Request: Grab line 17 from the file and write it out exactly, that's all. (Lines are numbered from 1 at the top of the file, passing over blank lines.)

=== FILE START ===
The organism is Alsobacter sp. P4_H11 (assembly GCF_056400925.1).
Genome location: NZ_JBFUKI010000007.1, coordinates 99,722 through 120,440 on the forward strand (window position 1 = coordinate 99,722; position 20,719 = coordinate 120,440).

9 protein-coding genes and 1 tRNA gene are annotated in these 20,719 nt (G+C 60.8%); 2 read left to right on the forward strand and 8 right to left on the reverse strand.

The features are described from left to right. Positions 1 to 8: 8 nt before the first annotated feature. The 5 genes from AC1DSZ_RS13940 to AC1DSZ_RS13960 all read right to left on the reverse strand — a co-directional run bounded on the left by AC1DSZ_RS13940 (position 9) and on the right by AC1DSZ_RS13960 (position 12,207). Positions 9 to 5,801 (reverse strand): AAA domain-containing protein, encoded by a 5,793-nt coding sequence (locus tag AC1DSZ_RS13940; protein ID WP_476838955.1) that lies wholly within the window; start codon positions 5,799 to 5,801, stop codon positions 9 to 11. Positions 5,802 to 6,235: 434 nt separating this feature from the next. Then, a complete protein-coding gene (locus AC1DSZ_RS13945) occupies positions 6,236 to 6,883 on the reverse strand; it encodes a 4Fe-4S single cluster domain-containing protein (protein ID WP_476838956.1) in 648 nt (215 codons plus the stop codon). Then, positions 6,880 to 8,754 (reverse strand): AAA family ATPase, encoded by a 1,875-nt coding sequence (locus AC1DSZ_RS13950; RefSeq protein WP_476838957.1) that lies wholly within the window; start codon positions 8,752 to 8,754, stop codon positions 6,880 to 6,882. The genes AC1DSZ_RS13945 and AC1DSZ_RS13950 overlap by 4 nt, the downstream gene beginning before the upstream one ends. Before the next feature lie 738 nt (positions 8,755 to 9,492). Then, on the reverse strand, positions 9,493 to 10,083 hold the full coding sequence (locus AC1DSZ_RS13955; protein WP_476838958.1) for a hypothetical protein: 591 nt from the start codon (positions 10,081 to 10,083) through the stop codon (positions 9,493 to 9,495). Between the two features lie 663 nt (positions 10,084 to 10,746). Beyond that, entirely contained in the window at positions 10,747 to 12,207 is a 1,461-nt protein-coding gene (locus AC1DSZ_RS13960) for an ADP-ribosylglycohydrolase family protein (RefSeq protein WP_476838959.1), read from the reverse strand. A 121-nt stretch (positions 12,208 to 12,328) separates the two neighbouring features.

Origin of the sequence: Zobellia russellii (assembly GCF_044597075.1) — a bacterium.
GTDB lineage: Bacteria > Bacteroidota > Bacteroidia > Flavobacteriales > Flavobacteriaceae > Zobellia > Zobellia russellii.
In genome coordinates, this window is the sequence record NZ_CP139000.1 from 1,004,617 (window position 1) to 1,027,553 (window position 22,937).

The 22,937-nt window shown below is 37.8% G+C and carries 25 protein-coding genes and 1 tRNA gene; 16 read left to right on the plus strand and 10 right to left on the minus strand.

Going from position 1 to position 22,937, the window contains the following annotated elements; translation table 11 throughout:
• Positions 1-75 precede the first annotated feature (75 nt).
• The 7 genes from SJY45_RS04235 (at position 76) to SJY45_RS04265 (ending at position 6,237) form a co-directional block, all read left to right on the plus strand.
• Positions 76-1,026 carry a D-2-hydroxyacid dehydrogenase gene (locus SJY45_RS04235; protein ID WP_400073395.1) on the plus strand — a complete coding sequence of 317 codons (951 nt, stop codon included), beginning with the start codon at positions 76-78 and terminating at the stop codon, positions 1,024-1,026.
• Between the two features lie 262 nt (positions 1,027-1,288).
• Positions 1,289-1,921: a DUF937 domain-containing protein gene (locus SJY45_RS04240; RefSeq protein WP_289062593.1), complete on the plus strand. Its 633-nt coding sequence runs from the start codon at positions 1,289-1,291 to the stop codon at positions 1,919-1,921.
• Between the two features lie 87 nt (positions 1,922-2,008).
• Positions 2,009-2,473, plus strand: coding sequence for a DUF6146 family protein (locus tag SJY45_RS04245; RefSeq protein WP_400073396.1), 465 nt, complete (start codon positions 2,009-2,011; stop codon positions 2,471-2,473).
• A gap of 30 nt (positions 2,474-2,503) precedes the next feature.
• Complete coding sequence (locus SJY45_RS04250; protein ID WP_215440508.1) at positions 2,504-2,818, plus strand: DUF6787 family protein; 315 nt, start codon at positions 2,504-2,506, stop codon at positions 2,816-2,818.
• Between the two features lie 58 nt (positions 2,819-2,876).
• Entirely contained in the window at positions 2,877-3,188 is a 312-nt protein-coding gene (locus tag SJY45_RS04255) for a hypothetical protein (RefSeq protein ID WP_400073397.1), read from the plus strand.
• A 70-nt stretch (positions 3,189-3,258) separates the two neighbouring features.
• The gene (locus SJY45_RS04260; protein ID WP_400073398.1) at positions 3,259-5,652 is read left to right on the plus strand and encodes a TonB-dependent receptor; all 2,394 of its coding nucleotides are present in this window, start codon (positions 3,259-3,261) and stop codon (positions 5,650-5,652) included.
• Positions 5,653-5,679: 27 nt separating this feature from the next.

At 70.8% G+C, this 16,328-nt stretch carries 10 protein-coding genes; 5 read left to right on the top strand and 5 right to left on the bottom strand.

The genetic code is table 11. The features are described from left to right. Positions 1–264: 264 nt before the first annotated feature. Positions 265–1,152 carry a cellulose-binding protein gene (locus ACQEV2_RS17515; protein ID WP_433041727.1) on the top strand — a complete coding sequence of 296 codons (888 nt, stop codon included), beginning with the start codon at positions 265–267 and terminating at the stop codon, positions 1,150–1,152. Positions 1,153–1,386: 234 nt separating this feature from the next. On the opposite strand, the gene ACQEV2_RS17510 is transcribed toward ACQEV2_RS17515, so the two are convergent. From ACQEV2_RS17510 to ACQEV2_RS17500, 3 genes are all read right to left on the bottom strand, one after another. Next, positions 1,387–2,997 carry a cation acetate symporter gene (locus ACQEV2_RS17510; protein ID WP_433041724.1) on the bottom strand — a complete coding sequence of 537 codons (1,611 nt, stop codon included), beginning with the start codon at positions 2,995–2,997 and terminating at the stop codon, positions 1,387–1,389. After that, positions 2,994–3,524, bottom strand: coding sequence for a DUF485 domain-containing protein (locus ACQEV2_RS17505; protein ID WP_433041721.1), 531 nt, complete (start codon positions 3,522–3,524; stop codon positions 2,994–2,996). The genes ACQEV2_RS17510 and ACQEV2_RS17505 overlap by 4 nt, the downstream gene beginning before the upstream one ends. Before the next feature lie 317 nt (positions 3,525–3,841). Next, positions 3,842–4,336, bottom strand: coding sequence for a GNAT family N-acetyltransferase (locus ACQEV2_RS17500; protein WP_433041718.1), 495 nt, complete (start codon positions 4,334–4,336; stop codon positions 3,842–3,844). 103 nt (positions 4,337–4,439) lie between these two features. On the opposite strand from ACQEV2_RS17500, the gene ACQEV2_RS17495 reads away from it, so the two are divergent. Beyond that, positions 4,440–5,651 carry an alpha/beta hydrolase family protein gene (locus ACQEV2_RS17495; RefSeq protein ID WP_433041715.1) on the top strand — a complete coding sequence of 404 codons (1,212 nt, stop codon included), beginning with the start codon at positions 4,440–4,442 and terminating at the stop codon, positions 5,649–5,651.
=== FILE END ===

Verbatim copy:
• A gap of 30 nt (positions 2,474-2,503) precedes the next feature.